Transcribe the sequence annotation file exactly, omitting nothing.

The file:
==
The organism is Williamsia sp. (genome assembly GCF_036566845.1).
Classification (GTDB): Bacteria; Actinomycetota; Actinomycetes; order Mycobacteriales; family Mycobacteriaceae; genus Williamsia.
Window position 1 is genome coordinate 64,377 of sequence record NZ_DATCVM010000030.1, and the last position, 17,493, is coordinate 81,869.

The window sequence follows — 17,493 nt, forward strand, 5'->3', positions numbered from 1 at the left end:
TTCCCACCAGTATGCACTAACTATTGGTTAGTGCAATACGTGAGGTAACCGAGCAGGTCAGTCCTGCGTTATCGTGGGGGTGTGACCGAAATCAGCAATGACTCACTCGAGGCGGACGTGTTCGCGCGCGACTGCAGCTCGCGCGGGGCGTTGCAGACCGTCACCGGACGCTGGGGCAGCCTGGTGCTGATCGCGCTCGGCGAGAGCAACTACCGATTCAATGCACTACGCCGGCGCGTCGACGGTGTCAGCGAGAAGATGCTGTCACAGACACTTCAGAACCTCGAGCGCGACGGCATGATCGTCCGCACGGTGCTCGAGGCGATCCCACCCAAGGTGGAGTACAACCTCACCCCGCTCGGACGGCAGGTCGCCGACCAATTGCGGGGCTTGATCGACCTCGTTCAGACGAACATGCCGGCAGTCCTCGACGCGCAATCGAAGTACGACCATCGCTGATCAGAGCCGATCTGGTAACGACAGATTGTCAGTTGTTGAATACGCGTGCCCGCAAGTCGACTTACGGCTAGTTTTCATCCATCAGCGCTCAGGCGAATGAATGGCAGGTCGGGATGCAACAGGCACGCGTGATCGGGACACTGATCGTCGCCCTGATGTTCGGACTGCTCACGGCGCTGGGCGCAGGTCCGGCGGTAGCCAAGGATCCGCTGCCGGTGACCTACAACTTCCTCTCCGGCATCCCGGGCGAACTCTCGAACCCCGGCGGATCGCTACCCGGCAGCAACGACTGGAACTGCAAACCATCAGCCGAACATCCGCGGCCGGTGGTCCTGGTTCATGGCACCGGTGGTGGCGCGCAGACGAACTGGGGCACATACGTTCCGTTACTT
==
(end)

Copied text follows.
The organism is Williamsia sp. (genome assembly GCF_036566845.1).
Classification (GTDB): Bacteria; Actinomycetota; Actinomycetes; order Mycobacteriales; family Mycobacteriaceae; genus Williamsia.
Window position 1 is genome coordinate 64,377 of sequence record NZ_DATCVM010000030.1, and the last position, 17,493, is coordinate 81,869.

The window sequence follows — 17,493 nt, forward strand, 5'->3', positions numbered from 1 at the left end:
TTCCCACCAGTATGCACTAACTATTGGTTAGTGCAATACGTGAGGTAACCGAGCAGGTCAGTCCTGCGTTATCGTGGGGGTGTGACCGAAATCAGCAATGACTCACTCGAGGCGGACGTGTTCGCGCGCGACTGCAGCTCGCGCGGGGCGTTGCAGACCGTCACCGGACGCTGGGGCAGCCTGGTGCTGATCGCGCTCGGCGAGAGCAACTACCGATTCAATGCACTACGCCGGCGCGTCGACGGTGTCAGCGAGAAGATGCTGTCACAGACACTTCAGAACCTCGAGCGCGACGGCATGATCGTCCGCACGGTGCTCGAGGCGATCCCACCCAAGGTGGAGTACAACCTCACCCCGCTCGGACGGCAGGTCGCCGACCAATTGCGGGGCTTGATCGACCTCGTTCAGACGAACATGCCGGCAGTCCTCGACGCGCAATCGAAGTACGACCATCGCTGATCAGAGCCGATCTGGTAACGACAGATTGTCAGTTGTTGAATACGCGTGCCCGCAAGTCGACTTACGGCTAGTTTTCATCCATCAGCGCTCAGGCGAATGAATGGCAGGTCGGGATGCAACAGGCACGCGTGATCGGGACACTGATCGTCGCCCTGATGTTCGGACTGCTCACGGCGCTGGGCGCAGGTCCGGCGGTAGCCAAGGATCCGCTGCCGGTGACCTACAACTTCCTCTCCGGCATCCCGGGCGAACTCTCGAACCCCGGCGGATCGCTACCCGGCAGCAACGACTGGAACTGCAAACCATCAGCCGAACATCCGCGGCCGGTGGTCCTGGTTCATGGCACCGGTGGTGGCGCGCAGACGAACTGGGGCACATACGTTCCGTTACTT